CANBERRA’S most famous glass artist, Klaus Moje, was recognised on Tuesday for his brilliant career of 55 years being awarded the Seattle-based Pilchuck Glass School’s prestigious Libenský-Brychtová Award.
The award, which recognises excellence and artistic achievement, was presented to Moje by fellow artist Dale Chihuly, the first National Living Treasure in the US, at Chihuly Garden and Glass in Seattle.
We’ve been used for a very long time to hearing stories of Moje hopping off the plane in Germany to TV cameras, a very different experience to walking down the street in Canberra where he’d be lucky to be recognised, but those within artistic circles know him as one of this country’s most significant artists, the founder In 1983 of the glass workshop at the Canberra School of Art, a former Artist of the Year, and the mentor to the dozens famous glass artists to have emerged from the school and help make Canberra, along with Seattle and Portland Oregon, one of the world’s great glass centres.
Moje’s legacy includes the creative partnership with industry that changed the landscape of glass throughout the studio movement with the development of a compatible glass by Bullseye Glass Company in Portland.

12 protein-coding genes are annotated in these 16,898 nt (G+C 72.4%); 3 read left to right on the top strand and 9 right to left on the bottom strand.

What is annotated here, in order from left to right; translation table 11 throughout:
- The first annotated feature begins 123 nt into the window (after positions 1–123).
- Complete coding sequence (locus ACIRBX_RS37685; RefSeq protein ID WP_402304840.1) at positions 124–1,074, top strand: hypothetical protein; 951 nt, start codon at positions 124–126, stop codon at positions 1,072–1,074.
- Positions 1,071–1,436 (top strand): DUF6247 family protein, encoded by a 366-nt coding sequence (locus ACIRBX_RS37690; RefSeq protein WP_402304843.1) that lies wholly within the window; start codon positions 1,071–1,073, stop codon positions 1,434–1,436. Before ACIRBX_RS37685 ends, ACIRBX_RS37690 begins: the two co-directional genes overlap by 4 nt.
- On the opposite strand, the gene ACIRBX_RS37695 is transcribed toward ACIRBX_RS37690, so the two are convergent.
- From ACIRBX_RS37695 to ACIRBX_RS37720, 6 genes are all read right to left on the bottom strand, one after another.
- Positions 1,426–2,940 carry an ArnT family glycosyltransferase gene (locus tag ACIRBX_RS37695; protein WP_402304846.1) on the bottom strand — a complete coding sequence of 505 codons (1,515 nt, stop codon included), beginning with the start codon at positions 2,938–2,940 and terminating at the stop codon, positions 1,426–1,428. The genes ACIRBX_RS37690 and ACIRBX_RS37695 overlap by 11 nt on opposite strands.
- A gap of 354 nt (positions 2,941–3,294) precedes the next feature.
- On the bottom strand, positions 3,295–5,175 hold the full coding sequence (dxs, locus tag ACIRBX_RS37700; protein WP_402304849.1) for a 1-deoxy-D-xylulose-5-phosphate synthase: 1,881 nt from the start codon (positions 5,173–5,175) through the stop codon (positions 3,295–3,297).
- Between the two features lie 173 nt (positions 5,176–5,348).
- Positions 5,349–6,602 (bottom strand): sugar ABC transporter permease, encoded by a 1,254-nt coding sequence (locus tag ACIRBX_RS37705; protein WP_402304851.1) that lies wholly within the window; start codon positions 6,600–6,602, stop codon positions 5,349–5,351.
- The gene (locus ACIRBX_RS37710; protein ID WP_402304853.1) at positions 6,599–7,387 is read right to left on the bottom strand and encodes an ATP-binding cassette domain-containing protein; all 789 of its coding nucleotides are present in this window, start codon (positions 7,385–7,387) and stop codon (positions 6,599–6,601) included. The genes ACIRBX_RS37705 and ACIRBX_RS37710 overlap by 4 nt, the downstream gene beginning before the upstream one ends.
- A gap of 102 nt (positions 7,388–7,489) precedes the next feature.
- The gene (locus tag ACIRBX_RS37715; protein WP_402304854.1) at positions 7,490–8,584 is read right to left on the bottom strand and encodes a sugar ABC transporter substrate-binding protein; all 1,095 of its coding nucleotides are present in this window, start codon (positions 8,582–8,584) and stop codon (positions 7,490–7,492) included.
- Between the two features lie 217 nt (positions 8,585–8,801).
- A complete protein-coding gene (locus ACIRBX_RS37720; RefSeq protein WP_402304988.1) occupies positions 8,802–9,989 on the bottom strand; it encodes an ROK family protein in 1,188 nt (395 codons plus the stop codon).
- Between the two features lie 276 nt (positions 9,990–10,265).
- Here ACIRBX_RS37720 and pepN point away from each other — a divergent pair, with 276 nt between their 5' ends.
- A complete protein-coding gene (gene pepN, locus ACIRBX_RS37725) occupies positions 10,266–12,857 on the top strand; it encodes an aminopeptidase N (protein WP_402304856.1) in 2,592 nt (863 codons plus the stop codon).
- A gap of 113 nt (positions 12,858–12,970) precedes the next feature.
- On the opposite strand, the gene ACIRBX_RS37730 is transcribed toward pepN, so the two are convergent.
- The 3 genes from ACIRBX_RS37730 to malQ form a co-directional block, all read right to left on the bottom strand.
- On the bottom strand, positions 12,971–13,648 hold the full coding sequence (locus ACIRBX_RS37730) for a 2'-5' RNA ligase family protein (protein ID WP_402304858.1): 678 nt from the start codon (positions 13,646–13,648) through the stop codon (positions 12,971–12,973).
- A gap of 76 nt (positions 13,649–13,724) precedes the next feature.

In 2006 he was awarded the Officer of the Order of Australia. In addition, the second Living Treasure of the Masters of Australian Craft series initiated by Object: Australian Centre for Craft and Design. Moje’s art has been the subject of major museum retrospectives that have toured Germany, Australia and the US in 1995, 2008 and 2009. In 2011 Canberra Glassworks mounted Moje’s most recent solo exhibition, “A Continuum”.
The Libenský-Brychtová Award was established by Pilchuck Glass School and Stanislav Libenský and Jaraslava Brychtová in 1996. Previous recipients include Dale Chihuly, Stanislav Libenský and Jaroslava Brychtová, Flora Mace and Joey Kirkpatrick, Richard Marquis and Lino Tagliapietra.